Antigua-Barbuda PM invites Scotiabank to early meeting to discuss purchase of Antigua holdings

Prime Minister Gaston Browne

ST JOHN’S, Antigua — Prime Minister Gaston Browne has invited the competent authorities of the Bank of Nova Scotia to a meeting by January 7, 2019, to discuss the purchase of the bank’s branch holdings in Antigua and Barbuda.

The invitation is contained in a letter sent on December 13 by the prime minister to Scotiabank’s branch manager in Antigua, Suzan Snaggs-Wilson.

In the letter, the prime minister said that the proposed meeting would be between high officials of the Bank of Nova Scotia and representatives of a “consortium comprising the government, local banks and other qualified and competent local institutions” desirous of purchasing Scotiabank’s branch holdings in Antigua.

He said, “The purpose of the meeting would be to discuss the parameters of the sale which would not necessarily exclude participation by any regional entity approved by the government and the regulatory authorities”.

Explaining the government’s position to the Bank of Nova Scotia, Browne stated: “The government of Antigua and Barbuda makes it clear that its primary concern is to build resilience in the local banking sector and reduce its vulnerability to de-risking strategies employed by foreign owned entities that weaken our national capacity to participate in the global financial and trading system effectively.”

He added, “It is important that the ownership of the vital banking sector be re-balanced to improve the strength and capacity of local shareholding. This in no way affects foreign-owned banks that now operate in Antigua and Barbuda.”

The prime minister also made clear that “the Bank of Nova Scotia’s decision to sell its branch holdings provides the opportunity for strengthening the local banking sector, improving their members’ resilience, and enhancing the nation’s utilization of its own wealth, including keeping profits at home for re-investment in economic growth and social development”.

The prime minister copied his letter to the chairman of the board of Republic Financial Holdings Limited of Trinidad and Tobago, with which, he said, his government understands Bank of Nova Scotia had discussed arrangements for the possible sale of its Antigua branch holdings, subject to all legal and regulatory requirements.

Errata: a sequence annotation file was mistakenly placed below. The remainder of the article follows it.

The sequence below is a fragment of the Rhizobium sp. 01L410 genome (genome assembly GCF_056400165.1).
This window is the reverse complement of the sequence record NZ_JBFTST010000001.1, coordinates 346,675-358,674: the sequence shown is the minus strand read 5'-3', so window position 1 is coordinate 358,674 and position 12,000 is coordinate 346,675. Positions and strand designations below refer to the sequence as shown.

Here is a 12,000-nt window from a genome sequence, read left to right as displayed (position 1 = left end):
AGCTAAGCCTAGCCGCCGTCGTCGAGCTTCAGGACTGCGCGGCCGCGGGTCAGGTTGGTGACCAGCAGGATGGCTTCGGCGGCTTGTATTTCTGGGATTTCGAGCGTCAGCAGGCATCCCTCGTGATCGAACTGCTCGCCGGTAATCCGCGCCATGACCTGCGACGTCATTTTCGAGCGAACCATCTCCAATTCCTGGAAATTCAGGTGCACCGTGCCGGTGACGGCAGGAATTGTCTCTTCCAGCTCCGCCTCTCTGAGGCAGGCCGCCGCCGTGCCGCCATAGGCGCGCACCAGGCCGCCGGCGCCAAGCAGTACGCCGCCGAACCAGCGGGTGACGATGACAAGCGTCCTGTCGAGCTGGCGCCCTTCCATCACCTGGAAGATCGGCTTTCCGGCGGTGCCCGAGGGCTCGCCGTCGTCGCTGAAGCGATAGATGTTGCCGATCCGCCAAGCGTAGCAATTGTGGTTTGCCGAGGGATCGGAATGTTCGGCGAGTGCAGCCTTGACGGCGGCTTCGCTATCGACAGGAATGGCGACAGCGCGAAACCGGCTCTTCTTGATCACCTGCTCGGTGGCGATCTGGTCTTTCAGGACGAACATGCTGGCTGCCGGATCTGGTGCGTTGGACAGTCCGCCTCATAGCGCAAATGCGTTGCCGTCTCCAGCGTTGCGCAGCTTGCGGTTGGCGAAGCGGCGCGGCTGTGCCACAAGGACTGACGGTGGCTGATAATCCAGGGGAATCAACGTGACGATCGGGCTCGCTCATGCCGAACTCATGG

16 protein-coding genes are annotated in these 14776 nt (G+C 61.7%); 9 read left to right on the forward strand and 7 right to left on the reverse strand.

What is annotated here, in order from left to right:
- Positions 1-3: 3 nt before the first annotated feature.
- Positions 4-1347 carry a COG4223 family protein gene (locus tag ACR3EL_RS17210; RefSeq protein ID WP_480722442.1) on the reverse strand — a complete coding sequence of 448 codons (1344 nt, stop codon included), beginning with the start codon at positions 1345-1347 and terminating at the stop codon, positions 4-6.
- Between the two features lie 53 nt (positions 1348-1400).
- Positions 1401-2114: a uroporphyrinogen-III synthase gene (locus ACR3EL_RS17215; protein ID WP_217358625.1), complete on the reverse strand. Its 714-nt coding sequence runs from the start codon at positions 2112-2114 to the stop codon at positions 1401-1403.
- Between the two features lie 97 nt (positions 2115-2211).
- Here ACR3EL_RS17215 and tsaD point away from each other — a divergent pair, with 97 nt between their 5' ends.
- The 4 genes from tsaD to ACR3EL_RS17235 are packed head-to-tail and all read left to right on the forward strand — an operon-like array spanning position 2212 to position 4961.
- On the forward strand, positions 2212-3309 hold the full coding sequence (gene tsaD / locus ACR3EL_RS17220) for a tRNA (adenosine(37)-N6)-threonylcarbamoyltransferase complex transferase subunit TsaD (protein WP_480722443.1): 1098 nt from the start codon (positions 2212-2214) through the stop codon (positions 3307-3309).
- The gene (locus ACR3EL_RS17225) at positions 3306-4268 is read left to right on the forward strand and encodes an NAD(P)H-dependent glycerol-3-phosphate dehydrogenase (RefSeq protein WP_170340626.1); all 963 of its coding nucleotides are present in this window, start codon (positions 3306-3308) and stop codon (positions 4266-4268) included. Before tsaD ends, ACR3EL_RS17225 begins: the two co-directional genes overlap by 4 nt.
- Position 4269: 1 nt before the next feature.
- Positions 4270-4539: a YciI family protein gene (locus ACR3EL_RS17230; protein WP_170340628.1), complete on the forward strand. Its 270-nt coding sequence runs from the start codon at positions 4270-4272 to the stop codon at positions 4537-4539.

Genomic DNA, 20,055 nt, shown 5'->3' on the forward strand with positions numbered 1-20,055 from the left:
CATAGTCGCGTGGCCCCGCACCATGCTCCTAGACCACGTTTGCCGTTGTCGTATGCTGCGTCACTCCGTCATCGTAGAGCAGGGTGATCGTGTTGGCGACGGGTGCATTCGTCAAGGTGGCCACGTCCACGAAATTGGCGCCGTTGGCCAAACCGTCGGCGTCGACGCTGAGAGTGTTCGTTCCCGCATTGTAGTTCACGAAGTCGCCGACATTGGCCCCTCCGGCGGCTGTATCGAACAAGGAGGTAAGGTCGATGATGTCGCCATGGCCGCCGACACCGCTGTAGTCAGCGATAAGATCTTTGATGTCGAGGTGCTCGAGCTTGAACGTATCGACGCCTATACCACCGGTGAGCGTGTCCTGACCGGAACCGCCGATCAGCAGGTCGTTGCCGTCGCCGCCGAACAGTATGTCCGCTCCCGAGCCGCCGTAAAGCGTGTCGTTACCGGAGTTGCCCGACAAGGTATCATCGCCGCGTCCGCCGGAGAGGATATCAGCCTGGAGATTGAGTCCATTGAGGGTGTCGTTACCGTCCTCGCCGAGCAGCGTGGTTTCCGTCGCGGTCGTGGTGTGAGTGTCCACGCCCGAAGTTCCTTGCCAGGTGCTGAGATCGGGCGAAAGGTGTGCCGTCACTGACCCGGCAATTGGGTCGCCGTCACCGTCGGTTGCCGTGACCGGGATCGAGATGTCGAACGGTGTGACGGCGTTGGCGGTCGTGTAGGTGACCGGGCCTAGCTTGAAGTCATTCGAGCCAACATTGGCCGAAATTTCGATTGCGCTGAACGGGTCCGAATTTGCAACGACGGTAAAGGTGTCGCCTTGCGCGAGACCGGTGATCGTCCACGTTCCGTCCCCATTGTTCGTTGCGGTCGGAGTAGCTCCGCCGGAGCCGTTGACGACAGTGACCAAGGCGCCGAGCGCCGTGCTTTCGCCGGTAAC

1. This is the kind of leadership we want in the Caribbean. A leader who has a vision, who respects his Caribbean culture. Thank you, Mr. PM, for including Rastafari in your vision.

    • This is not “leadership.” This is pandering to the worst chauvinistic instincts of the mindless masses.

      BNS has always followed all the laws and requirements of Antigua-Barbuda and the Eastern Caribbean Central Bank. It has no obligations greater or lesser than other banks, namely to provide competitive banking services to the citizenry while trying to enhance the investment earnings of its thousands of shareholders all around the world who have invested their hard-earned wealth in buying shares in the bank on various stock markets.

      Unlike the sketchy indigenous Caribbean banks where a single person can own all the banks private assets and do with them what they like, Canadian banking laws prohibit any person or entity from owning more than around 2.5 percent of the total outstanding shares in the bank, thereby prohibiting a single entity to control the bank, reducing the possibility of graft and corruption.

      Leave BNS alone and be grateful that it proudly and honestly served the Caribbean countries for 50 years.

  2. BNS should respectfully but firmly decline attendance at such a political grandstanding meeting by saying that the issue of the sale of its assets in Antigua-Barbuda to Republic Financial Holdings is now being considered by the relevant oversight body, the Eastern Caribbean Central Bank, and that attendance at such a meeting would be a sign of acting in bad faith in its already concluded dealings with Republic that could also cause a run on the BNS branch in Antigua for which it could be held legally libel.

    Shame on PM Browne for trying to fool the Antiguan people into believing that this ain’t a done deal.


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